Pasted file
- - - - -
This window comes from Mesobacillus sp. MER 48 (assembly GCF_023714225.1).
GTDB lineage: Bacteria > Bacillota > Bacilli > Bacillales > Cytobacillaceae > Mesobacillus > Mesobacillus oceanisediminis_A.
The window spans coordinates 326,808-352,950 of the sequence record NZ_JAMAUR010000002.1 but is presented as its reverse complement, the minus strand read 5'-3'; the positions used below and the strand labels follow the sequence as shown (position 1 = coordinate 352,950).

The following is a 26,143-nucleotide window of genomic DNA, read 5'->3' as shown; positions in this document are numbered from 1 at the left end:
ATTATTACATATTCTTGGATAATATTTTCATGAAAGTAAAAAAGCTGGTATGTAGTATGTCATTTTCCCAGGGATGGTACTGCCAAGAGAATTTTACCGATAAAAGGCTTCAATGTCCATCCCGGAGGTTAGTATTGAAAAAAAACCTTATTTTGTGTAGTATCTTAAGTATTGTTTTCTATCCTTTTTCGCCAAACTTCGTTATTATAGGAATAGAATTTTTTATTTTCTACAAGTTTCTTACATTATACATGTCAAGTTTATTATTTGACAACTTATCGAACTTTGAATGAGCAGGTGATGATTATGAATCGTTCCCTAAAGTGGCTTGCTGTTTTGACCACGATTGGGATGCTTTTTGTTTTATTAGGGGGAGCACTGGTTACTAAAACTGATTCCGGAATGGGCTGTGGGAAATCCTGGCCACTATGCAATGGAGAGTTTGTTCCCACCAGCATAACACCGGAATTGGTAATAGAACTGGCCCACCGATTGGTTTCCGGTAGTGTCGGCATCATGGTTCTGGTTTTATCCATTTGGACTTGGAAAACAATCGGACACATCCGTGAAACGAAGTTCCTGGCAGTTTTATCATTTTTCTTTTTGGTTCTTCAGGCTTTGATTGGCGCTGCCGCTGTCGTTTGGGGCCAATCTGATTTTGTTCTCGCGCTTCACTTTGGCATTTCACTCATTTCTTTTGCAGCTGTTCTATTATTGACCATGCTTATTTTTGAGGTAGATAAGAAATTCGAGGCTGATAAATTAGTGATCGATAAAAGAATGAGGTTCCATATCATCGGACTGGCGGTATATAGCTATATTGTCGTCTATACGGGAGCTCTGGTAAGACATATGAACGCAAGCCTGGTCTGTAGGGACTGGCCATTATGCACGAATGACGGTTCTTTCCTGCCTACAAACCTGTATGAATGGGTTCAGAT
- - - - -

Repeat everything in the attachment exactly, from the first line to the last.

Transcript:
This window comes from Mesobacillus sp. MER 48 (assembly GCF_023714225.1).
GTDB lineage: Bacteria > Bacillota > Bacilli > Bacillales > Cytobacillaceae > Mesobacillus > Mesobacillus oceanisediminis_A.
The window spans coordinates 326,808-352,950 of the sequence record NZ_JAMAUR010000002.1 but is presented as its reverse complement, the minus strand read 5'-3'; the positions used below and the strand labels follow the sequence as shown (position 1 = coordinate 352,950).

The following is a 26,143-nucleotide window of genomic DNA, read 5'->3' as shown; positions in this document are numbered from 1 at the left end:
ATTATTACATATTCTTGGATAATATTTTCATGAAAGTAAAAAAGCTGGTATGTAGTATGTCATTTTCCCAGGGATGGTACTGCCAAGAGAATTTTACCGATAAAAGGCTTCAATGTCCATCCCGGAGGTTAGTATTGAAAAAAAACCTTATTTTGTGTAGTATCTTAAGTATTGTTTTCTATCCTTTTTCGCCAAACTTCGTTATTATAGGAATAGAATTTTTTATTTTCTACAAGTTTCTTACATTATACATGTCAAGTTTATTATTTGACAACTTATCGAACTTTGAATGAGCAGGTGATGATTATGAATCGTTCCCTAAAGTGGCTTGCTGTTTTGACCACGATTGGGATGCTTTTTGTTTTATTAGGGGGAGCACTGGTTACTAAAACTGATTCCGGAATGGGCTGTGGGAAATCCTGGCCACTATGCAATGGAGAGTTTGTTCCCACCAGCATAACACCGGAATTGGTAATAGAACTGGCCCACCGATTGGTTTCCGGTAGTGTCGGCATCATGGTTCTGGTTTTATCCATTTGGACTTGGAAAACAATCGGACACATCCGTGAAACGAAGTTCCTGGCAGTTTTATCATTTTTCTTTTTGGTTCTTCAGGCTTTGATTGGCGCTGCCGCTGTCGTTTGGGGCCAATCTGATTTTGTTCTCGCGCTTCACTTTGGCATTTCACTCATTTCTTTTGCAGCTGTTCTATTATTGACCATGCTTATTTTTGAGGTAGATAAGAAATTCGAGGCTGATAAATTAGTGATCGATAAAAGAATGAGGTTCCATATCATCGGACTGGCGGTATATAGCTATATTGTCGTCTATACGGGAGCTCTGGTAAGACATATGAACGCAAGCCTGGTCTGTAGGGACTGGCCATTATGCACGAATGACGGTTCTTTCCTGCCTACAAACCTGTATGAATGGGTTCAGAT